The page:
However, like all trends, we tend to see them back in fashion again at some point and we are seeing lots more Scottish wedding traditions becoming the ‘in thing’ again.
So… here are some of Scotland’s most well-known wedding traditions for you to consider incorporating into your big day.
1. The Kilt
This tradition hasn’t actually gone anywhere, as it’s the most popular attire for the groom and groomsmen here in Scotland. We certainly see most of our grooms at Kinkell Byre in kilts. Anyone with some knowledge of Scottish history, or those who have been watching the well-known series Outlander, may already know a little kilt history… The kilt dates back to the late 16th and early 17th centurys where highland men wore kilts daily to represent the clan or family they belonged to, like modern day Football shirts.
However, in 1746 the kilt was banned after the Scottish lost the Battle of Culloden and it was nearly 40 years before the ban was lifted. It was then that the tradition formed for Scottish men to wear a kilt to formal engagements. To this date, it is very rare to attend a wedding or formal event in Scotland without seeing many men in kilts.
Nowadays, kilts would normally be in your ‘clan’ tartan with matching flashes, a white shirt, and kilt jacket of your choice with matching waistcoat, wool socks and tie. If you don’t have a clan tartan, you could always go for a district tartan, national tartan, fashion tartan, or any other number of versions; check out the Visit Scotland Tartan Guide for help. You would then accessorise with a sporran (a pouch to make up for the lack of pockets on a kilt), kilt pin, cufflinks and a sgian dubh (a small knife that sits in the mans sock). We see a lot of grooms at the moment making the traditional kilt outfit a little more modern by wearing a tweed or suit jacket set, and some grooms go for a more traditional look by adding a ‘plaid’, which is a piece of tartan of varying length options which is pinned over the grooms shoulder.
Many years ago it was a standard wedding tradition in Scotland for the bride to buy the groom his shirt for the wedding, and for the groom to buy the bride’s wedding dress. However, today it’s more common to hear that the bride’s parents buy the wedding dress and the groom is left to sort his own shirt!
2. Traditions for the Bride
The main tradition that we tend to hear brides participate in is the classic;
And in Scotland, a sixpence in her shoe.
With each ‘something’ representing something significant; the bride’s ties to her family, her bright new future, something borrowed from a married friend for luck, and something blue as a sign of faith. The final line is sometimes left out, but it originated in Scotland, so we think it’s very important! The sixpence represents good fortune and prosperity for the new couple.It was also seen as good luck for the bride to have white heather hidden in her bouquet, to wear a ‘lucken booth’ (a brooch which tends to be passed down from the Mother’s family) and to have her feet washed. Traditionally, older and happily married women would wash and dry the bride’s feet the morning of her wedding… but I can’t see that becoming a trend again anytime soon!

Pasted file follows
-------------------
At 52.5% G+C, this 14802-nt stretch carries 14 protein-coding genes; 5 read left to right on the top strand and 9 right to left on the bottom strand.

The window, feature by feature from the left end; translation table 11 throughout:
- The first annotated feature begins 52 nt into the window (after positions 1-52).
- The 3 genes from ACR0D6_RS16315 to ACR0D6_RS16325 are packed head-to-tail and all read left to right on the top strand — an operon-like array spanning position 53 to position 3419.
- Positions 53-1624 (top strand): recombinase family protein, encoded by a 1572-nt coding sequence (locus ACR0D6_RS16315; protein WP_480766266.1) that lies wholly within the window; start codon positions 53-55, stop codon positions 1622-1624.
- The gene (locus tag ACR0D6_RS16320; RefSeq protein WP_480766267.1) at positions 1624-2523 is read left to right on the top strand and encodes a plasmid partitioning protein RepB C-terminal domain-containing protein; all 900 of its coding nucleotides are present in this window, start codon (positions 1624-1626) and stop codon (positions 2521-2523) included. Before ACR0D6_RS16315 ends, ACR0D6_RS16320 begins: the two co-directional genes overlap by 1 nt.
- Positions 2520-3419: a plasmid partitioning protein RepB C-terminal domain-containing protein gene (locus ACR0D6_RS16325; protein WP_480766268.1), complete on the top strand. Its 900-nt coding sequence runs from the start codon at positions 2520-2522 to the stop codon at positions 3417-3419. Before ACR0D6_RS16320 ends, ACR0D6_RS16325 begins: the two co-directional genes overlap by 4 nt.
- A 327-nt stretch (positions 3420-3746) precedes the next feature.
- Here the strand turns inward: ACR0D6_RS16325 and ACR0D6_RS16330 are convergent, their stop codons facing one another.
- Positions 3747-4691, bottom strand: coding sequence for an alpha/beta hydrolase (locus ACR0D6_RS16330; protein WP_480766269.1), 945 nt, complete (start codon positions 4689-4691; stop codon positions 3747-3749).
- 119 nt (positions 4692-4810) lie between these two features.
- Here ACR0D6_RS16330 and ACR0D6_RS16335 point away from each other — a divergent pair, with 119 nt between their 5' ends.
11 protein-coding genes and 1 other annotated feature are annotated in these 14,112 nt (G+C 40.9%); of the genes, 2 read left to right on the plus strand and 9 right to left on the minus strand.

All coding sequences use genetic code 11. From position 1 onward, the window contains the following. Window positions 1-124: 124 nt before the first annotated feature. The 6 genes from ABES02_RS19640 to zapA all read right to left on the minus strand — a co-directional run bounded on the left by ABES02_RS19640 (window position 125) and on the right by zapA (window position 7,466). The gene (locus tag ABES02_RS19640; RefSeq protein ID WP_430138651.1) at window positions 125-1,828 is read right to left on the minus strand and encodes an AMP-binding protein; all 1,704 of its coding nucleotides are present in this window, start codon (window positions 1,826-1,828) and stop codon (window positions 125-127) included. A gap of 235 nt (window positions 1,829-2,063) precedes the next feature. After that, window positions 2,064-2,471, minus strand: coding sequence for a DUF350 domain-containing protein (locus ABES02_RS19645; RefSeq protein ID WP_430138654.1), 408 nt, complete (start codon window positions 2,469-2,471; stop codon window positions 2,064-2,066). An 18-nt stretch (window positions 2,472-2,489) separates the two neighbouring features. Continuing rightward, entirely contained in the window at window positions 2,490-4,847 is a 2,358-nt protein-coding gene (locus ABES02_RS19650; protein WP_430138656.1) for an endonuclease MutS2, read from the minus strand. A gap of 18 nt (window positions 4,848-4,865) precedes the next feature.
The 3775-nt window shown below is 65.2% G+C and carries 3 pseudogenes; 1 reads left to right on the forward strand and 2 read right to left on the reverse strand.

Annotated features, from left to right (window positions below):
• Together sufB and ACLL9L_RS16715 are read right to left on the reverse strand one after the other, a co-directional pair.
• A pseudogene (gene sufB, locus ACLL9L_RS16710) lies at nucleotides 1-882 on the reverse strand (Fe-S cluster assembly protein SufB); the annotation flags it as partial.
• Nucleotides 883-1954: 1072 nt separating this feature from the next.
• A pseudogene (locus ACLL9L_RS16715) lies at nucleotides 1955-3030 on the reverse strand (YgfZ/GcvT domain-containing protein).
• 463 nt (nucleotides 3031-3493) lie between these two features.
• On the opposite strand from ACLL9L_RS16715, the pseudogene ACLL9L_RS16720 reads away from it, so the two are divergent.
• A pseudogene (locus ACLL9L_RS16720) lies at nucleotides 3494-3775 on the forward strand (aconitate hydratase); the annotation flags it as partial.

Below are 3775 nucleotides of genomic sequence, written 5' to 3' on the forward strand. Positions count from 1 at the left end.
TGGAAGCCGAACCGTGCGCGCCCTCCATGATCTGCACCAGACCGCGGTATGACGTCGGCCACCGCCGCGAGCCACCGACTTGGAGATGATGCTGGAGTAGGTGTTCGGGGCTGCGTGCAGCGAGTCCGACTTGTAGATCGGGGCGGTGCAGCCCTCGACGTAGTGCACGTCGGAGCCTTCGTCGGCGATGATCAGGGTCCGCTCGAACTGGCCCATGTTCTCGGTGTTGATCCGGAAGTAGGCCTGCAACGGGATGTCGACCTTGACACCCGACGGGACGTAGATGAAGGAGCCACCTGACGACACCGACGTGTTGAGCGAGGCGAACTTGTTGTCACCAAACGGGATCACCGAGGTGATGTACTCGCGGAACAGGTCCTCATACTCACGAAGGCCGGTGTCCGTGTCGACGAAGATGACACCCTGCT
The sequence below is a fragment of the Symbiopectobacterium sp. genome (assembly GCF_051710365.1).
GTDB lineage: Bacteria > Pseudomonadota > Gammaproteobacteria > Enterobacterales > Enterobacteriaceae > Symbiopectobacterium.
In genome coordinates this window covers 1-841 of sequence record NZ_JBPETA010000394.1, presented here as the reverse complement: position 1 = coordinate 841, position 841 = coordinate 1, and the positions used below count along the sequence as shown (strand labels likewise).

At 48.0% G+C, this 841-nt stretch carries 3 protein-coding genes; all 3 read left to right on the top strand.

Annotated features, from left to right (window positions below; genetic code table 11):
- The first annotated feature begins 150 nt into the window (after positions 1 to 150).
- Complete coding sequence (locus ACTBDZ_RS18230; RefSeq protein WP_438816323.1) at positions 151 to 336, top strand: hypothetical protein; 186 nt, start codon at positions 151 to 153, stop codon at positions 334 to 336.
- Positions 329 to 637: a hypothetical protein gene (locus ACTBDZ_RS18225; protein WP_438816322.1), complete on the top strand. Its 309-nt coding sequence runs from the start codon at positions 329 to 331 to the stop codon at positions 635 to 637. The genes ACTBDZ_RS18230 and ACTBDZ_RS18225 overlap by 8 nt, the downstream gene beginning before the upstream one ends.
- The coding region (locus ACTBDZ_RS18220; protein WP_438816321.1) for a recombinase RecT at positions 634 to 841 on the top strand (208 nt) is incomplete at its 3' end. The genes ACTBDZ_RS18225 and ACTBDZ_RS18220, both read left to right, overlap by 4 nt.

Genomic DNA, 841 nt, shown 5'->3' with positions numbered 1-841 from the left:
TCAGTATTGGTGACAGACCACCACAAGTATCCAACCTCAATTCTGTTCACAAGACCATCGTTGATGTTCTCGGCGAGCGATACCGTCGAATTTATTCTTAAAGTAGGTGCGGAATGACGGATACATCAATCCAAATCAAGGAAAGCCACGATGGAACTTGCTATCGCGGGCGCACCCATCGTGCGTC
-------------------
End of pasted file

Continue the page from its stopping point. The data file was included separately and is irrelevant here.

Like the kilt, the bagpipes remain a strong tradition in Scotland and most weddings at Kinkell Byre have bagpipes playing for the arrival of the guests. Bagpipes create very beautifully distinct and heart-warming music, and sound amazing inside the Kinkell Byre venue thanks to our high ceilings!
4. The Scottish Quaich
This has recently had a comeback. With humanist ceremonies becoming the most popular type of ceremony here in Scotland, couples are able to create a very versatile ceremony, adding in whatever traditions they want
What is a Scottish Quaich?
It’s pronounced similarly to the word ‘quake’ but with a softer ‘ch’ ending instead of the hard ‘k’. A Quaich is a two-handled shallow cup that traditionally would have been carved out of wood, but now tends to be silver or chrome, with Celtic engravings, but is always filled with whisky. It’s sometimes referred to as the ‘love cup’ as both the bride and groom take a handle each and drink from it. This symbolises the trust and bond between the couple toasting to their marriage. The Quaich would then be passed around the family, starting with the more important members.
Again this is becoming a big trend, even more so this year. Handfasting is when the bride and groom each take a piece of their ‘clan’s’ tartan, and use it to tie their hands together to symbolise the joining of the couple. and their two families. This is where the phrase “tying the knot” comes from!
6. The Reception
Surprisingly, food was never a big part of weddings in Scotland. Normally the family would all make something and it would be put in the middle of the dinner table for everyone to help themselves. A Scottish dish called stovies is something you still see at many weddings, which is made with potatoes, meat and gravy mashed up together and served with Scottish oatcakes (it tastes much better than it sounds and it is great for soaking up the alcohol).
7. The Wedding Cake
It’s long been a Scottish wedding tradition that the wedding cake is made as soon as the couple announce their engagement. This would normally be a sweet fruitcake that is topped with brandy regularly and iced before the wedding. The cake would be made up of two tiers, the bottom for the wedding party and the top tier was always kept for the first child’s christening.
If you’re thinking about incorporating one or all of these traditions into your wedding ceremony at Kinkell Byre, the most important thing to remember is have fun with it! It’s your day and you make the rules. Not all of these traditions are something we expect to see a lot of, but just incorporating a few of them into your day will certainly make it feel a little more Scottish.